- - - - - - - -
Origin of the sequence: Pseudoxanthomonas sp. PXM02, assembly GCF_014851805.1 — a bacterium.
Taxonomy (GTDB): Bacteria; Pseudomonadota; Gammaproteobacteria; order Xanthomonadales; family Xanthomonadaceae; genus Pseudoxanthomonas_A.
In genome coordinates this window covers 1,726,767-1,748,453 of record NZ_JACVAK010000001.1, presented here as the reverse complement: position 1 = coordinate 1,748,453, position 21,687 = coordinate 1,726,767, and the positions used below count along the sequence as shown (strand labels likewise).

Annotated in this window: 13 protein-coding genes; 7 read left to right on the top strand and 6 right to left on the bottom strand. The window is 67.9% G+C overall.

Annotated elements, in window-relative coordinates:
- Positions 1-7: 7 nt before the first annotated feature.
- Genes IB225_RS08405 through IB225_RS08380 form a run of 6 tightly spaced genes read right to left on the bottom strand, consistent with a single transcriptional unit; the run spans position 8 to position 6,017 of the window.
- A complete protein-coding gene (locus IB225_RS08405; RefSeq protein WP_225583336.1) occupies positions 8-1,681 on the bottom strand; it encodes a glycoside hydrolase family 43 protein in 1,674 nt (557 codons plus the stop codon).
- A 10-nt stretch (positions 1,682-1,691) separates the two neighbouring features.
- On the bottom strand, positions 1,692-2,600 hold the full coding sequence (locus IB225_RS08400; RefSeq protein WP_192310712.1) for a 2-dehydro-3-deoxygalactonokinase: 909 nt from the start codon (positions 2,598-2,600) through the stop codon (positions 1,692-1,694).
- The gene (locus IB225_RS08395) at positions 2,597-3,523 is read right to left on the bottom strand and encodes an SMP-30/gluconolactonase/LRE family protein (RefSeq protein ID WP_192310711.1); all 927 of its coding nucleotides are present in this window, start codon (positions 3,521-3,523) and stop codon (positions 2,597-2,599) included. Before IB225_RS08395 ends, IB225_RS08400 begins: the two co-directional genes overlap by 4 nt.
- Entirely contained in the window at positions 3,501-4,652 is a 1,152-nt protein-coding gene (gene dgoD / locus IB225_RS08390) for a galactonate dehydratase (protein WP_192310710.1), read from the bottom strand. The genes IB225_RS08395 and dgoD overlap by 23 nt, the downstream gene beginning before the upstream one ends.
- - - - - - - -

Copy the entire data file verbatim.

Origin of the sequence: Pseudoxanthomonas sp. PXM02, assembly GCF_014851805.1 — a bacterium.
Taxonomy (GTDB): Bacteria; Pseudomonadota; Gammaproteobacteria; order Xanthomonadales; family Xanthomonadaceae; genus Pseudoxanthomonas_A.
In genome coordinates this window covers 1,726,767-1,748,453 of record NZ_JACVAK010000001.1, presented here as the reverse complement: position 1 = coordinate 1,748,453, position 21,687 = coordinate 1,726,767, and the positions used below count along the sequence as shown (strand labels likewise).

Annotated in this window: 13 protein-coding genes; 7 read left to right on the top strand and 6 right to left on the bottom strand. The window is 67.9% G+C overall.

Annotated elements, in window-relative coordinates:
- Positions 1-7: 7 nt before the first annotated feature.
- Genes IB225_RS08405 through IB225_RS08380 form a run of 6 tightly spaced genes read right to left on the bottom strand, consistent with a single transcriptional unit; the run spans position 8 to position 6,017 of the window.
- A complete protein-coding gene (locus IB225_RS08405; RefSeq protein WP_225583336.1) occupies positions 8-1,681 on the bottom strand; it encodes a glycoside hydrolase family 43 protein in 1,674 nt (557 codons plus the stop codon).
- A 10-nt stretch (positions 1,682-1,691) separates the two neighbouring features.
- On the bottom strand, positions 1,692-2,600 hold the full coding sequence (locus IB225_RS08400; RefSeq protein WP_192310712.1) for a 2-dehydro-3-deoxygalactonokinase: 909 nt from the start codon (positions 2,598-2,600) through the stop codon (positions 1,692-1,694).
- The gene (locus IB225_RS08395) at positions 2,597-3,523 is read right to left on the bottom strand and encodes an SMP-30/gluconolactonase/LRE family protein (RefSeq protein ID WP_192310711.1); all 927 of its coding nucleotides are present in this window, start codon (positions 3,521-3,523) and stop codon (positions 2,597-2,599) included. Before IB225_RS08395 ends, IB225_RS08400 begins: the two co-directional genes overlap by 4 nt.
- Entirely contained in the window at positions 3,501-4,652 is a 1,152-nt protein-coding gene (gene dgoD / locus IB225_RS08390) for a galactonate dehydratase (protein WP_192310710.1), read from the bottom strand. The genes IB225_RS08395 and dgoD overlap by 23 nt, the downstream gene beginning before the upstream one ends.